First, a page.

Have you ever wondered how Cacao grows and how it is transformed from a bean inside a pod into a chocolate bar?
When we started out we had no idea what a cacao pod looked like or how chocolate was really made. Along the way we have learned a lot and found it really interesting so we thought it was only fitting that our first post was to be some facts about how chocolate is grown and made, so here goes...
How it grows/some chocolate facts:
Cacao trees only grow in humid, tropical climates around the equator.
A tree can take 5 years before it starts to fruit once it's been planted.
It blossoms twice a year and tiny flies (like midges) pollinate the flowers - not bees! Grown in the right conditions the tree can bear fruit for 75-100 years.
The pod grows directly on the main trunk or branch of the tree, not of the end of the branch like most fruit.
About 20-30 pods grow on each tree at a time, and each pod contains around 20-60 beans (depending on variety, age of tree etc).
It takes around 300-600 beans to make 1 kilo of chocolate.
There are 3 main varieties of cacao bean – Criollo, Trinitario and Foresto and a number of subspecies. Solomon Islands beans are a mix of the Amelonado and Trinitario varieties.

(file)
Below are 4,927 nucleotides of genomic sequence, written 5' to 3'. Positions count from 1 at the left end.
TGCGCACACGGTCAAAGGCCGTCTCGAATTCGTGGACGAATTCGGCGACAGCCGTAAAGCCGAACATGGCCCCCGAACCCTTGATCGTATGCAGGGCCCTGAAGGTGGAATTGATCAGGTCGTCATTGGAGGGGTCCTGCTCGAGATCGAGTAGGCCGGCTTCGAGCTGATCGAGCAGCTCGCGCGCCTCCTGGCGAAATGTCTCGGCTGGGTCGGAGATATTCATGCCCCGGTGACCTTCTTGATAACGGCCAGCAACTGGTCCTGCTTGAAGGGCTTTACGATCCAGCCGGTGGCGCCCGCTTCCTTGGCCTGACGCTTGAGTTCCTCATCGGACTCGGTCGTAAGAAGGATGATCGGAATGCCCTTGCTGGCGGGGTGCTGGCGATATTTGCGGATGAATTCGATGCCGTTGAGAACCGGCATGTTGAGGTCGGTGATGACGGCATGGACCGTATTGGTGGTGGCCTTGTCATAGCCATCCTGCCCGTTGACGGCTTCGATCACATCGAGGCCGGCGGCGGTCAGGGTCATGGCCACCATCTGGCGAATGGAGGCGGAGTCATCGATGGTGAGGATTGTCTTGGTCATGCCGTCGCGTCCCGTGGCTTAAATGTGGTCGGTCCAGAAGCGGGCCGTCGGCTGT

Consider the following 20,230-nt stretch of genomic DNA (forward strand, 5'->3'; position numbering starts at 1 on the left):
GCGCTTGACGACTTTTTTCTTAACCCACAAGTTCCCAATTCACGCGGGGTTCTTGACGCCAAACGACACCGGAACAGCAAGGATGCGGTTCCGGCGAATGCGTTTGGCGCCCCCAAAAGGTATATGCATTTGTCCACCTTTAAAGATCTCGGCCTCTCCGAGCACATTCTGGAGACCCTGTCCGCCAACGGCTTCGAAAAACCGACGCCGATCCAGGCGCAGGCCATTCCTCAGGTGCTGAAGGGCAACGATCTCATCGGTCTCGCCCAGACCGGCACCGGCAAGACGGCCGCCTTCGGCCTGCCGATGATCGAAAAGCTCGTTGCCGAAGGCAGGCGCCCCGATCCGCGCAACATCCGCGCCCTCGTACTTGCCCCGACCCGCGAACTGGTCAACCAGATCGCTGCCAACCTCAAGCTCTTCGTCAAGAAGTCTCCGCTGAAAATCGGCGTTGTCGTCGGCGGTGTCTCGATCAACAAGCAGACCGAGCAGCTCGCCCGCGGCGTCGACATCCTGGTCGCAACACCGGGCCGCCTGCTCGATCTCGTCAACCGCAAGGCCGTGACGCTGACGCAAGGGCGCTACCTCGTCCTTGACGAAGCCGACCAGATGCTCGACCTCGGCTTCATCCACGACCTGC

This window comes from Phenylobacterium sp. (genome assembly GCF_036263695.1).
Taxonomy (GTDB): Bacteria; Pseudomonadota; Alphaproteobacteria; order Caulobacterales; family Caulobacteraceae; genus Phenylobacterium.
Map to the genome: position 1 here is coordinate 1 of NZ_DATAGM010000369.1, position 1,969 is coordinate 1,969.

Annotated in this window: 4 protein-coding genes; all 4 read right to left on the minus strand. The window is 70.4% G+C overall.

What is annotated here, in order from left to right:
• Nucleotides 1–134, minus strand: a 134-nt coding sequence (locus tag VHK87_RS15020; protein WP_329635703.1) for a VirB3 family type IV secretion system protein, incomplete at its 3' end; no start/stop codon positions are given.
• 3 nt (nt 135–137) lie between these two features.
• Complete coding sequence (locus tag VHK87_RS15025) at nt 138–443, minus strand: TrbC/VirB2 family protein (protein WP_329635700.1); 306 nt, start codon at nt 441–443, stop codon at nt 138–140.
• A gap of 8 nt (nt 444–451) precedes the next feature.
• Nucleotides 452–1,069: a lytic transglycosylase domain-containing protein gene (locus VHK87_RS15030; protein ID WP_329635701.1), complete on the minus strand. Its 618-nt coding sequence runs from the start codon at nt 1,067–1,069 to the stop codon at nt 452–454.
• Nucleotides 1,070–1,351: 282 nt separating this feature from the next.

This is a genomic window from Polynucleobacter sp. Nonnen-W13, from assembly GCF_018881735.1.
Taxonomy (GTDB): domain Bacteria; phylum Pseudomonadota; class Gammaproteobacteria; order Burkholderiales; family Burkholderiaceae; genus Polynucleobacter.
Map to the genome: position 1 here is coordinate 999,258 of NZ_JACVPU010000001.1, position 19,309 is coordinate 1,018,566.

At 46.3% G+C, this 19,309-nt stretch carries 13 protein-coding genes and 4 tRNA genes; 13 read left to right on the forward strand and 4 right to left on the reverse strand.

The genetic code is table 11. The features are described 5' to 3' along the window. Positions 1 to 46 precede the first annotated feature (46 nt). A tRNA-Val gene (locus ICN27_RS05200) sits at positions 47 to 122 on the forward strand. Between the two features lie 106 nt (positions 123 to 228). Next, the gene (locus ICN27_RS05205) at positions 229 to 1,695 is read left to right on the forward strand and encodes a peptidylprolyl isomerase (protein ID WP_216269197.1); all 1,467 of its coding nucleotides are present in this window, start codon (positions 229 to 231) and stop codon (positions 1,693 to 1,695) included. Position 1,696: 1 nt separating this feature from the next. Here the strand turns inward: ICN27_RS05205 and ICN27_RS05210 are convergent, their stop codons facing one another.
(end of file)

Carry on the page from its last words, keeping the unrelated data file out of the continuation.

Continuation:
How chocolate is made:
Cacao pods are harvested from the tree when ripe, the seeds are removed and are left to ferment and dry in the sun.
The dried beans (see our home page for a picture of these) are then shipped to a factory in Mount Maunganui, where they are roasted, then shelled (a process called winnowing) to get the cacao nibs.
The nibs are then ground (conched) into a fine paste called cacao liquor and some sugar is added to get the fantastic taste we all know as chocolate.
To get the 'snap' we are all used to, the cacao liquor then goes through a process called tempering. This is when the chocolate is heated, cooled, and then heated back up again at certain temperatures (depending on the type of chocolate) just before using. This final process produces the form-5 beta crystals needed to give the chocolate a better texture, if you don't temper chocolate it is very crumbly.
The chocolate we use for our pralines is as pure as you can get, there is nothing else added apart from a bit of sugar to sweeten it. We definitely think this is chocolate at its best!